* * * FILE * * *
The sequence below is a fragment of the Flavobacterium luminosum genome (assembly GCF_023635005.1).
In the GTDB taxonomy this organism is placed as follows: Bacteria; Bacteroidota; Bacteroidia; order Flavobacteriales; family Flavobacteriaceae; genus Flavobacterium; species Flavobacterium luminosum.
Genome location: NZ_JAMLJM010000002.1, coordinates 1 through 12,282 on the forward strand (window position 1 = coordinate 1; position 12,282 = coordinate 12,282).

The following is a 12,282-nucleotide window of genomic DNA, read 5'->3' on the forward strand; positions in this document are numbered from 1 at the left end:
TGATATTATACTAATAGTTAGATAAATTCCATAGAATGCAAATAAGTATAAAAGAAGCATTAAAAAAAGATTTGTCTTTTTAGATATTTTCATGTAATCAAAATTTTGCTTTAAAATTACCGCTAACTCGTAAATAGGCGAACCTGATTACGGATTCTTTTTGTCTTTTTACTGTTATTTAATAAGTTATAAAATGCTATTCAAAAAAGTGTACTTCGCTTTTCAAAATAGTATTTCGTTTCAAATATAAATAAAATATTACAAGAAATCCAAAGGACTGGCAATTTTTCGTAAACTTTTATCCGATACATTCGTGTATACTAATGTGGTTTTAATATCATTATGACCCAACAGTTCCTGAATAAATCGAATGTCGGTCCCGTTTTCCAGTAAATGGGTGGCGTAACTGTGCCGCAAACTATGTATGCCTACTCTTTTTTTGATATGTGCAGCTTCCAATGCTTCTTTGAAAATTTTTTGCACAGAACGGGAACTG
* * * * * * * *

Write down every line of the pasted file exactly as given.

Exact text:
The sequence below is a fragment of the Flavobacterium luminosum genome (assembly GCF_023635005.1).
In the GTDB taxonomy this organism is placed as follows: Bacteria; Bacteroidota; Bacteroidia; order Flavobacteriales; family Flavobacteriaceae; genus Flavobacterium; species Flavobacterium luminosum.
Genome location: NZ_JAMLJM010000002.1, coordinates 1 through 12,282 on the forward strand (window position 1 = coordinate 1; position 12,282 = coordinate 12,282).

The following is a 12,282-nucleotide window of genomic DNA, read 5'->3' on the forward strand; positions in this document are numbered from 1 at the left end:
TGATATTATACTAATAGTTAGATAAATTCCATAGAATGCAAATAAGTATAAAAGAAGCATTAAAAAAAGATTTGTCTTTTTAGATATTTTCATGTAATCAAAATTTTGCTTTAAAATTACCGCTAACTCGTAAATAGGCGAACCTGATTACGGATTCTTTTTGTCTTTTTACTGTTATTTAATAAGTTATAAAATGCTATTCAAAAAAGTGTACTTCGCTTTTCAAAATAGTATTTCGTTTCAAATATAAATAAAATATTACAAGAAATCCAAAGGACTGGCAATTTTTCGTAAACTTTTATCCGATACATTCGTGTATACTAATGTGGTTTTAATATCATTATGACCCAACAGTTCCTGAATAAATCGAATGTCGGTCCCGTTTTCCAGTAAATGGGTGGCGTAACTGTGCCGCAAACTATGTATGCCTACTCTTTTTTTGATATGTGCAGCTTCCAATGCTTCTTTGAAAATTTTTTGCACAGAACGGGAACTG